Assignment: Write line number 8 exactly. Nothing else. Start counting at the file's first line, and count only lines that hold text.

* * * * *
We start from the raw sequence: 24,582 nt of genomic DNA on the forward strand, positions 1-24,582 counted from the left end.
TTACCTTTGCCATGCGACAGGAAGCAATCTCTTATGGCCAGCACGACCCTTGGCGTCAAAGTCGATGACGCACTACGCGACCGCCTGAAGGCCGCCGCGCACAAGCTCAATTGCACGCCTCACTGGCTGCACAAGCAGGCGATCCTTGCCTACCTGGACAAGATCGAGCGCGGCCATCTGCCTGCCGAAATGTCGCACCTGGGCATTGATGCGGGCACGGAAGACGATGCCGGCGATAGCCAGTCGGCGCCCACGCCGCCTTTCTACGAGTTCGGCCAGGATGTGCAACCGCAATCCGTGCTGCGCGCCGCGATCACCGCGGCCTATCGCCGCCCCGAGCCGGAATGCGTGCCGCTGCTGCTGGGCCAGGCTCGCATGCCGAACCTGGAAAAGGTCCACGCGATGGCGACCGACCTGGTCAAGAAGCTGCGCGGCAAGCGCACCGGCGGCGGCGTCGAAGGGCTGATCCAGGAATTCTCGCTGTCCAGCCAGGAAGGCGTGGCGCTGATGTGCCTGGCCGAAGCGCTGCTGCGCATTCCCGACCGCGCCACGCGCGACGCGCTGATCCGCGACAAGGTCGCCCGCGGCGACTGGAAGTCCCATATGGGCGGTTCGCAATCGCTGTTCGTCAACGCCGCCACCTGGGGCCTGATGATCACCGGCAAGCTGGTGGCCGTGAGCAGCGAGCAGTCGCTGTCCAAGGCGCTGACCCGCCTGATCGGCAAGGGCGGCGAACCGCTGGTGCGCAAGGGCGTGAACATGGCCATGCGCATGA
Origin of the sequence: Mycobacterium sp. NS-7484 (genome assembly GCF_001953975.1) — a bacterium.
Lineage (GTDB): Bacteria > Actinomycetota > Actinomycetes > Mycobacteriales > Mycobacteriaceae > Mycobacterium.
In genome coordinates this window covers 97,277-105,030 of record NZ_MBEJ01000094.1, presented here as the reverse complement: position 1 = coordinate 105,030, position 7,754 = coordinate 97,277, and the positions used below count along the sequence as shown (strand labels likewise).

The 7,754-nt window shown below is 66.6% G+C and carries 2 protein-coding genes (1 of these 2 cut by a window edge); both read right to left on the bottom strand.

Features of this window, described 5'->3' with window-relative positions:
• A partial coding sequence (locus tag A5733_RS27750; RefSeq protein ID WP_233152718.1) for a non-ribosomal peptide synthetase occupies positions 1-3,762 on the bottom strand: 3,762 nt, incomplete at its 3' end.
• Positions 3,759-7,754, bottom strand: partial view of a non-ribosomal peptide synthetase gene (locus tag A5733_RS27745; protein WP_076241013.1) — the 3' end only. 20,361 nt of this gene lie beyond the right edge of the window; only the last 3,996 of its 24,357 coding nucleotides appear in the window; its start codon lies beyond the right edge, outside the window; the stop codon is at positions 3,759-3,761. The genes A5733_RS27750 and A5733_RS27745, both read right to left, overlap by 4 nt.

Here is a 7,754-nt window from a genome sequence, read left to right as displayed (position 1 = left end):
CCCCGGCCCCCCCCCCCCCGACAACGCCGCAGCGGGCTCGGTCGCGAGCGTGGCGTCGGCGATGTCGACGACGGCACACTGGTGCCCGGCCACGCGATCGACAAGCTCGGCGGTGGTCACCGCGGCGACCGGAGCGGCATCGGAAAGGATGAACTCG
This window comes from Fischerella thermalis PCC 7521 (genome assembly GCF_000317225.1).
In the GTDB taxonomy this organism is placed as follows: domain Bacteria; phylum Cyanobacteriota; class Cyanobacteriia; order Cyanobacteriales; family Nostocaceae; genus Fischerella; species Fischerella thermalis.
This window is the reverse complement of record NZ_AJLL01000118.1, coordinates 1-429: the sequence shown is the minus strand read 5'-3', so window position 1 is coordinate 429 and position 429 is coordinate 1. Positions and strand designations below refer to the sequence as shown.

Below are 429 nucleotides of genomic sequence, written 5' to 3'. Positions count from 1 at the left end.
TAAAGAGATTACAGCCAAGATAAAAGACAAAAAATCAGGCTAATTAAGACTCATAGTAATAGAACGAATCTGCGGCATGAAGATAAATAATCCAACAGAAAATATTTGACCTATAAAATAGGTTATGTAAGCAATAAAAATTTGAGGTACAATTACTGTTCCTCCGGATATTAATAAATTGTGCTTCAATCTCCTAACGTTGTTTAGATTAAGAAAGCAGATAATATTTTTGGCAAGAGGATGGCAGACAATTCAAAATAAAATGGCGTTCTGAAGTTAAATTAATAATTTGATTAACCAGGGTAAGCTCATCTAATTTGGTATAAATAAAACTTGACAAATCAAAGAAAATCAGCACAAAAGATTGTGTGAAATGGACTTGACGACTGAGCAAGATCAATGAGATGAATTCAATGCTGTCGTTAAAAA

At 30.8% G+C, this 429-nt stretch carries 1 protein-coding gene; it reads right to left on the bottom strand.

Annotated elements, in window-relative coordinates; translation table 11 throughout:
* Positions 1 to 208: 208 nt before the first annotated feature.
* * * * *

• A partial coding sequence (locus tag A5733_RS27750; RefSeq protein ID WP_233152718.1) for a non-ribosomal peptide synthetase occupies positions 1-3,762 on the bottom strand: 3,762 nt, incomplete at its 3' end.